Half a croissant, on a plate, with a sign in front of it saying '50c'
h a l f b a k e r y
Where life irritates science.

idea: add, search, annotate, link, view, overview, recent, by name, random

meta: news, help, about, links, report a problem

account: browse anonymously, or get an account and write.

user:
pass:
register,


                                           

Septic Thermal Power

[marked-for-expiry] Not new... just new to me. Feedback greatly appreciated.
  (+1)
(+1)
  [vote for,
against]

I recently scooped up an industrial double-layer greenhouse, wood stove and blower for next to nothing provided that I disassemble it and remove the twenty or so years of crap surrounding it.

Done. Harder than I thought it was going to be, but it's here.

Now I have to wait until at least spring before I can rebuild it and I get lots of time to daydream about the details.
Every property where I live is on septic systems.
All of them.
My property is no exception other than there are like seven systems or so, (I haven't located them all yet as they are buried and exposing them is even less fun than it sounds).

One of these systems is a sani-dump for the campground. It's one of only a few in the area so we literally take every body's shit.
That shit gets hot, like 130 degrees or so. We don't have any papers on just how big it is but we can find no evidence of it having ever been pumped out yet.
The greenhouse is going to be located fairly close to this tank and I am toying with the idea of dropping a coiled copper water-line directly into the tank and plumbing the upright intake and outflow ends so that an enclosed loop then snakes back and forth beneath the floor of the greenhouse.

Hot water rises and cold water descends so the fresh water in the lines will circulate passively without any pump as long as the system remains filled and there are no low spots for cold water to pool.

Pack those floor pipes in sand and then cobbles to slow release the heat and there's a good chance I will need to vent heat even in the middle of winter.

If I plumb it so that fresh water can enter the convection loop and leave an up-stack with a tap to bleed off any air which might enter the system it would also provide hot water on demand.

The temperature differential between the tank and the outer air could also run a heat engine to provide power for winter lighting, pumps, and fans.

I'm going to see if I can try and figure out how to keep this little biosphere self sufficient year 'round and grow me some citrus fruit without a power bill.

Why?
Because I can of course.

Picture it. Dog-sledding my way from the igloo to the greenhouse every morning to toil shirtless in my little passive tropical oasis garden as another 20 cm of snow falls that day.

Glorious.


You probably knew all this, but ... https://www.biocycl...naerobic-digestion/
[pertinax, Dec 25 2021]

A discussion with someone who has done something similar https://hvac-talk.c...c-tank-heat-reclaim
[a1, Dec 25 2021]

Biocorrosion of copper https://www.ncbi.nl...rticles/PMC5615691/
[bs0u0155, Dec 27 2021]

Canadianized Ausie critters... https://kangaroocre...angaroo-creek-farm/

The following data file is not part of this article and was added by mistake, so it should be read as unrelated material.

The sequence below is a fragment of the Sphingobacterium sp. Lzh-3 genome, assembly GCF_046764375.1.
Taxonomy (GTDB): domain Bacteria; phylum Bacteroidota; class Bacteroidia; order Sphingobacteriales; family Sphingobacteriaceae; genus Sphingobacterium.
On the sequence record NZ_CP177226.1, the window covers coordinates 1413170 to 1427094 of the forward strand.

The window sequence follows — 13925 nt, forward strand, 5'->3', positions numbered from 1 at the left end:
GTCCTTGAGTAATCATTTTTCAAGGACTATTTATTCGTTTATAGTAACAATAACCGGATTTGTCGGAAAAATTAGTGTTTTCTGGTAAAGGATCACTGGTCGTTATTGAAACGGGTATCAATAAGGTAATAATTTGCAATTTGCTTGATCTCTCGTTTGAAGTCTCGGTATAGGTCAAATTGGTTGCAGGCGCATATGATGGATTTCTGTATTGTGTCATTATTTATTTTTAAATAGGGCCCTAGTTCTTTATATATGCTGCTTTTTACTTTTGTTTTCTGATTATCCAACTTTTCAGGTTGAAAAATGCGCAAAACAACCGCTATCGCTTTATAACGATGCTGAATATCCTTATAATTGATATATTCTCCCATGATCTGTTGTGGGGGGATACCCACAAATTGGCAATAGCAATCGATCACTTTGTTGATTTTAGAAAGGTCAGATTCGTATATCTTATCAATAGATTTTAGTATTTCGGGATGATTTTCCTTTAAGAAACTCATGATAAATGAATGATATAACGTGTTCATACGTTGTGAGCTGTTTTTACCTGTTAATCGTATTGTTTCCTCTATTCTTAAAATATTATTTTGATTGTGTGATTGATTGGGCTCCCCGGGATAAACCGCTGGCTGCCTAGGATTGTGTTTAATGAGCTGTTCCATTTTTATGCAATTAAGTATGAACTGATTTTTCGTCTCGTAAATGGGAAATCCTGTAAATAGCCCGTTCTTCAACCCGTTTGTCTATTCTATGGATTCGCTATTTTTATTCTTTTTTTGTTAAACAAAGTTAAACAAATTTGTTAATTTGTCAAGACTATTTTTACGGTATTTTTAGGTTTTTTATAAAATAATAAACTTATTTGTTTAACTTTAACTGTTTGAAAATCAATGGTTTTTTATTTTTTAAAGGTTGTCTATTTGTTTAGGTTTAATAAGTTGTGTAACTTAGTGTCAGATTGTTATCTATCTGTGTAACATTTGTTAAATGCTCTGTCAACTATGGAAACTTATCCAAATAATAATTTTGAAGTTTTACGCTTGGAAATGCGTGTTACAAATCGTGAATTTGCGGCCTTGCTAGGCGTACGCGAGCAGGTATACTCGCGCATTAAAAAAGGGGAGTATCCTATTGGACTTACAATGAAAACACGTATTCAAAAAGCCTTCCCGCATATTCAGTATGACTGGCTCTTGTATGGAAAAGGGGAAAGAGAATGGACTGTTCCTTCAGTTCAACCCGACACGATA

...or at least a few of the one's who aren't bent on killing you. [2 fries shy of a happy meal, Dec 28 2021]

[link]






       // Not new... just new to me // Did you find any good info about other people doing this for small septic systems? I've thought about this before, but didn't find any good info. I didn't pursue it much because I didn't figure I'd get that much heat out of my little domestic septic tank. I also worried that if I cooled it too much I might make it less effective for breaking down waste, potentially damaging the drain field. I guess I was worried about making it too cold since I was planning a ground source heat pump which could actually end up chilling it significantly. I can't see how there would be much harm in cooling it to room temperature.   

       You might consider using pex pipe instead of copper. It's a whole lot cheaper. It doesn't conduct heat nearly as well, but should be good enough. I used it in my hydronic floor heat, and that seemed to be pretty standard.   

       Also, if you're serious about hot water on demand, make sure you use a proper double-wall heat exchanger. It's required by code around here when "mixing" hydronic heating and potable water, and probably a good idea since one small leak in the pipe through the septic tank could ruin your day.
scad mientist, Dec 25 2021
  

       And good luck with the project. I'd love to hear if it works out.
scad mientist, Dec 25 2021
  

       People have used compost heaps for heating (& cooking) so not really any reason this won't work. Check on the details of using a thermosiphon, especially the lift you want & pipe diameter required. Might need a little pump (solar?) to get everything to work the way you need. Calculations for heat exchangers can get messy (I gave up last time I tried; "proportional to this one I'm mostly copying" was good enough..).
neutrinos_shadow, Dec 25 2021
  

       // Did you find any good info about other people doing this for small septic systems? I've thought about this before, but didn't find any good info. I didn't pursue it much because I didn't figure I'd get that much heat out of my little domestic septic tank. I also worried that if I cooled it too much I might make it less effective for breaking down waste, potentially damaging the drain field.//